New York, Dec 4 (efe-epa).- Rudolph Giuliani, President Donald Trump's personal attorney, met in Budapest this week with a former Ukrainian prosecutor, Yuriy Lutsenko, who has emerged as a key figure in the impeachment investigation of the US president, The New York Times reported on Wednesday.
Despite the fact that Democratic lawmakers are intensifying their scrutiny this week of Giuliani's role in the pressure campaign against the Ukrainian government that is at the center of their impeachment investigation, the former New York mayor has been in Europe continuing his efforts to refute the Democrats' accusations against Trump.
Giuliani was reported to have met with Lutsenko on Tuesday and on Wednesday Trump's attorney traveled to Kyiv to meet with other Ukrainian former prosecutors.
Also on Wednesday, three prominent experts in constitutional law called by Democratic lawmakers to testify in Congress told the House Judiciary Committee that Trump abused his office by asking Ukraine to investigate former Vice President Joe Biden and his son Hunter for alleged corruption in that country.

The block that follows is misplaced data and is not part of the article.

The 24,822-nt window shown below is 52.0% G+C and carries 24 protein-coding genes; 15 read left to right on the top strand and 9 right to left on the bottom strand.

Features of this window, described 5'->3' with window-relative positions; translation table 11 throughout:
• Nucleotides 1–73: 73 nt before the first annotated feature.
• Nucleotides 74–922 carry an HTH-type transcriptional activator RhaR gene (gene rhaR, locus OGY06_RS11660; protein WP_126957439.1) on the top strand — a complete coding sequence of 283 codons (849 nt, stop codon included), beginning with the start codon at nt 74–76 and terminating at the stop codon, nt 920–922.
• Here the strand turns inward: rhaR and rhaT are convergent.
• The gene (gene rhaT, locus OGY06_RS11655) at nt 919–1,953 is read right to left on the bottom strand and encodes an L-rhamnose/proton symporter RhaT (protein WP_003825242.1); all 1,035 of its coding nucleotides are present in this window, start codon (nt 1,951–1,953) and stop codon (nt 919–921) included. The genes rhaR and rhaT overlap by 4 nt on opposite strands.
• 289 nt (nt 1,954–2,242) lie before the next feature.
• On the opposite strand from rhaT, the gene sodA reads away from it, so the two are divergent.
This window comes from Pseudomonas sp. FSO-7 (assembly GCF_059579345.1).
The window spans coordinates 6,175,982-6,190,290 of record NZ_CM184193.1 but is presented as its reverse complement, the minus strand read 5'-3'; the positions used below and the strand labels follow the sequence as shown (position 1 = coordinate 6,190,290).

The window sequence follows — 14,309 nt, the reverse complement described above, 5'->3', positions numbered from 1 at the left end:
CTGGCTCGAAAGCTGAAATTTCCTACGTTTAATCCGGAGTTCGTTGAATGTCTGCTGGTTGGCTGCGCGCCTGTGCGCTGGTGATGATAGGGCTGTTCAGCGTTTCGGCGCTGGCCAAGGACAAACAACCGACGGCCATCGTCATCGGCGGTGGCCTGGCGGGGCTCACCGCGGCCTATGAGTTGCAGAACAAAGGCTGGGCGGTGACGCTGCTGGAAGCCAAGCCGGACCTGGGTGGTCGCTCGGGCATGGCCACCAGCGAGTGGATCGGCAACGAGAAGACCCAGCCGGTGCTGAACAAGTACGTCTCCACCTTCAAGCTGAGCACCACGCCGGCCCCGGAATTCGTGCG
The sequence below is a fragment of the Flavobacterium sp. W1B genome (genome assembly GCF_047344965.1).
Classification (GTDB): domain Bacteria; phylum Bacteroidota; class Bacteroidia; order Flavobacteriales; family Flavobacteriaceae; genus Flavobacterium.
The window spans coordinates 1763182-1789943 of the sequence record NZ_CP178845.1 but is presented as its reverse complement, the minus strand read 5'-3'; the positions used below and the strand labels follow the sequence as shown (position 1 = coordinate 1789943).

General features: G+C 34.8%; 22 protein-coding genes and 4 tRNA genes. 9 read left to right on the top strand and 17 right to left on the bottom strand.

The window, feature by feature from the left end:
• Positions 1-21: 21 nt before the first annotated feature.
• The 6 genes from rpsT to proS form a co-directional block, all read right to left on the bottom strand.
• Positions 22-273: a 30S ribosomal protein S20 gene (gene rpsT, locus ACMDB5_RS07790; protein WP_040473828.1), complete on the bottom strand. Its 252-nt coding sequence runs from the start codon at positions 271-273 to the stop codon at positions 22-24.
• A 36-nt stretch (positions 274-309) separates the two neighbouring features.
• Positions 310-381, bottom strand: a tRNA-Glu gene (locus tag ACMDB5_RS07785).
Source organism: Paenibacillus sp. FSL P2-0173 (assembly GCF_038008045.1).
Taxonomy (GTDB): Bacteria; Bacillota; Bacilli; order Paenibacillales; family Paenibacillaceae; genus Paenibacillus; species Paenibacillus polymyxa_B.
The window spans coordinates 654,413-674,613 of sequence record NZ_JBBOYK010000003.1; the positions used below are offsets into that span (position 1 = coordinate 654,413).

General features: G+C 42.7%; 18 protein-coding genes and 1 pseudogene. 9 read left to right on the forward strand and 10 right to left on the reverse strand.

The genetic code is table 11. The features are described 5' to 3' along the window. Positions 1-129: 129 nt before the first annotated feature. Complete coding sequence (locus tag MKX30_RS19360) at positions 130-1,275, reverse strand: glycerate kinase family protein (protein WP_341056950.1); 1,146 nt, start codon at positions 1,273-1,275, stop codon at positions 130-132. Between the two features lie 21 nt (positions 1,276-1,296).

The former Ukrainian prosecutors, who have been accused of corruption themselves, are said to have played a role in the request for investigations into the Bidens' activities, as well as the firing of the former US ambassador to Ukraine and Ukrainians who provided information prejudicial information about Trump.
Those claims have been the basis for Trump and Giuliani's efforts to pressure the Ukrainian government to commit to launching investigations that would have benefited Trump and his 2020 re-election campaign.
The New York Times said that Giuliani's trip to Budapest and Kyiv suggests that he is not worried about the intense scrutiny he and his associates have received, including the revelations by the House Intelligence Committee on Tuesday of frequent telephone calls by Giuliani to the White House at key moments this year.
The European trip was organized around the filming of a television series with Giuliani that is being produced and broadcast by a conservative cable television channel.